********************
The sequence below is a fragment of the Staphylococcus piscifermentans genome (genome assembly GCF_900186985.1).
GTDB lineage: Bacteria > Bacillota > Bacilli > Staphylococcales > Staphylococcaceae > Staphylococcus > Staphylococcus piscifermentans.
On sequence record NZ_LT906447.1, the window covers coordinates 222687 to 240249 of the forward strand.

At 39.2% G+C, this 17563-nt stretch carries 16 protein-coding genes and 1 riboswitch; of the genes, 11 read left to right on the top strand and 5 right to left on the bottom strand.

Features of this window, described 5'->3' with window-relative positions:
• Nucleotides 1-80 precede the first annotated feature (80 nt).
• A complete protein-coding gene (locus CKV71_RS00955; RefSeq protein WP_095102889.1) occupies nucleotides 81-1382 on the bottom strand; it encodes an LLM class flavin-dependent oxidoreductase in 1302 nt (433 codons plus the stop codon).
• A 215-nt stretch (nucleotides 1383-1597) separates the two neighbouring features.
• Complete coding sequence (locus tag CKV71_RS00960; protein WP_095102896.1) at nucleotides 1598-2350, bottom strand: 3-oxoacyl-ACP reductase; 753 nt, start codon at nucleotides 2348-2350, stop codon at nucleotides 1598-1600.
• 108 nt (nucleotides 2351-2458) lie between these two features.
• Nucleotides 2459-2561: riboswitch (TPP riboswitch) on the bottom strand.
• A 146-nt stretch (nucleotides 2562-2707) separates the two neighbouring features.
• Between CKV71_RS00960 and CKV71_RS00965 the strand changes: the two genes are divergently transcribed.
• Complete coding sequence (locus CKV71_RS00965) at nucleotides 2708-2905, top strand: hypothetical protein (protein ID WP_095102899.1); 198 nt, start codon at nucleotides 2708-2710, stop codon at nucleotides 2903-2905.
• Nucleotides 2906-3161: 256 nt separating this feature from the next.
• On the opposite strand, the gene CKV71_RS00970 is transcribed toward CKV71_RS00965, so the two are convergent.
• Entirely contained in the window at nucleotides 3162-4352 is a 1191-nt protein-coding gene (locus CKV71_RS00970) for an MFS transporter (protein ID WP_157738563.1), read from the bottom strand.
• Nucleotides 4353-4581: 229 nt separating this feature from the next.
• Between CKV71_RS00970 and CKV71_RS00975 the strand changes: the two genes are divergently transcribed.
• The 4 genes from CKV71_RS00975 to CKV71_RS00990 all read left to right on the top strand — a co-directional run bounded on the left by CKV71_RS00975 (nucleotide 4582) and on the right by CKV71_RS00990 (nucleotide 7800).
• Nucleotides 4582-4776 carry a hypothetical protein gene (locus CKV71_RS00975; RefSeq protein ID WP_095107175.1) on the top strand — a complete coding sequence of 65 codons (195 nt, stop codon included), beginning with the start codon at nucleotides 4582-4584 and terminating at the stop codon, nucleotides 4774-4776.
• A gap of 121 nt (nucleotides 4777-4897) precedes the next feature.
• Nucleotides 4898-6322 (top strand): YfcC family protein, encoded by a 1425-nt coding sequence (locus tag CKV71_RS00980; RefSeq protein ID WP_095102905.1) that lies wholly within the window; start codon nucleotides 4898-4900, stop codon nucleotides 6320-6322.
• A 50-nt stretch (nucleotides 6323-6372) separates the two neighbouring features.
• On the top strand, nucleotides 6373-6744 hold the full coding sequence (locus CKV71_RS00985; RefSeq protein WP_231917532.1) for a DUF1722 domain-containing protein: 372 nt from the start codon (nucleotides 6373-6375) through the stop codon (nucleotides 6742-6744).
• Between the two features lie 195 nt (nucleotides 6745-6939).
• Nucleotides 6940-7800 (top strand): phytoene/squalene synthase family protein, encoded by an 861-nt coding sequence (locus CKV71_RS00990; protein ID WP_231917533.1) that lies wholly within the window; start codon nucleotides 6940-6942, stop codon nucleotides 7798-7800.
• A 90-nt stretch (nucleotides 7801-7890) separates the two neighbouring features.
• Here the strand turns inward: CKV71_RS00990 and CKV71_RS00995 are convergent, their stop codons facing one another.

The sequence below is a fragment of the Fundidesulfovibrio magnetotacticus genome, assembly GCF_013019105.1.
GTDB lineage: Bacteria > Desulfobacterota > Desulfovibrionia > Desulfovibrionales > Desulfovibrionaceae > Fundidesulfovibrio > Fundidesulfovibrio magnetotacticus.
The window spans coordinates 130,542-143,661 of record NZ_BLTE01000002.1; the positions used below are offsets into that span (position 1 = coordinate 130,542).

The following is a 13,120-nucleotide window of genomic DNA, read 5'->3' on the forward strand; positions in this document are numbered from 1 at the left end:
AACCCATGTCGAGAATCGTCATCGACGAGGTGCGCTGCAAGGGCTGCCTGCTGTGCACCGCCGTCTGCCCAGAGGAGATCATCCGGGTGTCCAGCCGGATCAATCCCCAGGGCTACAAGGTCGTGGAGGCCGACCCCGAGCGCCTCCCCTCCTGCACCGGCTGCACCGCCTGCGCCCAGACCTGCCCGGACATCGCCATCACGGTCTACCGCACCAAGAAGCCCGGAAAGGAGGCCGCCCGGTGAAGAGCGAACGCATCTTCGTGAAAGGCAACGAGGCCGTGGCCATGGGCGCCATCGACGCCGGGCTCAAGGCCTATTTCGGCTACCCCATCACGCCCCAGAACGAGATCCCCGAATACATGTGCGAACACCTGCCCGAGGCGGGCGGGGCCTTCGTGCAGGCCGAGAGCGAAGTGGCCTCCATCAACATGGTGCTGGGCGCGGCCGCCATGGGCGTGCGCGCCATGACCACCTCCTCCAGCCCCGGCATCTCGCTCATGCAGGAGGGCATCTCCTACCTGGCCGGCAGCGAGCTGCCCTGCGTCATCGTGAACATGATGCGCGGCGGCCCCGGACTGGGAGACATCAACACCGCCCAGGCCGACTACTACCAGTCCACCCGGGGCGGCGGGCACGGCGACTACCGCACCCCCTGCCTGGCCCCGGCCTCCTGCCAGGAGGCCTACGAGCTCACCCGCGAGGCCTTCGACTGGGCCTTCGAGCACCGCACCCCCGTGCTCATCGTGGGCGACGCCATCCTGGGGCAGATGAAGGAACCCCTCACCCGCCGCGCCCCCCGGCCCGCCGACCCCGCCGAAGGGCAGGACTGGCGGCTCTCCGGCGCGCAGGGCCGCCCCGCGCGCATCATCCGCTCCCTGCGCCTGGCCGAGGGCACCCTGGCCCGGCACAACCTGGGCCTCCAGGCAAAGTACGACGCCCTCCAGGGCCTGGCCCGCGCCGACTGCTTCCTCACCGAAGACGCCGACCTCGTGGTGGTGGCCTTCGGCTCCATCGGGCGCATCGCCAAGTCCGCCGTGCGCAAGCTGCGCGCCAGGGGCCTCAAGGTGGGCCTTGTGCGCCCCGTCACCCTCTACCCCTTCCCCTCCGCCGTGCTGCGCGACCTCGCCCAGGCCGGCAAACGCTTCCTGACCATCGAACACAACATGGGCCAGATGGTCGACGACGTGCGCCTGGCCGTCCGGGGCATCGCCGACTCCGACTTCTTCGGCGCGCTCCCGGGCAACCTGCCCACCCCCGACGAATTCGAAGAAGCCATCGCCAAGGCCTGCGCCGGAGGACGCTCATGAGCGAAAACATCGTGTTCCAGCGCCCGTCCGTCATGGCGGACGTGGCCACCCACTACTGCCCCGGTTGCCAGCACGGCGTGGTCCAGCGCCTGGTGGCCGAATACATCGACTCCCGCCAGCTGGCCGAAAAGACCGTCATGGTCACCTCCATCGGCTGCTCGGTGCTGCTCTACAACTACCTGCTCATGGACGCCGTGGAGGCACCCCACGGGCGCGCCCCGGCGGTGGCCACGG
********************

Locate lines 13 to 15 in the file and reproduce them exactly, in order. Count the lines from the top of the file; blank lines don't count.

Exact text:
• Between CKV71_RS00960 and CKV71_RS00965 the strand changes: the two genes are divergently transcribed.
• Complete coding sequence (locus CKV71_RS00965) at nucleotides 2708-2905, top strand: hypothetical protein (protein ID WP_095102899.1); 198 nt, start codon at nucleotides 2708-2710, stop codon at nucleotides 2903-2905.
• Nucleotides 2906-3161: 256 nt separating this feature from the next.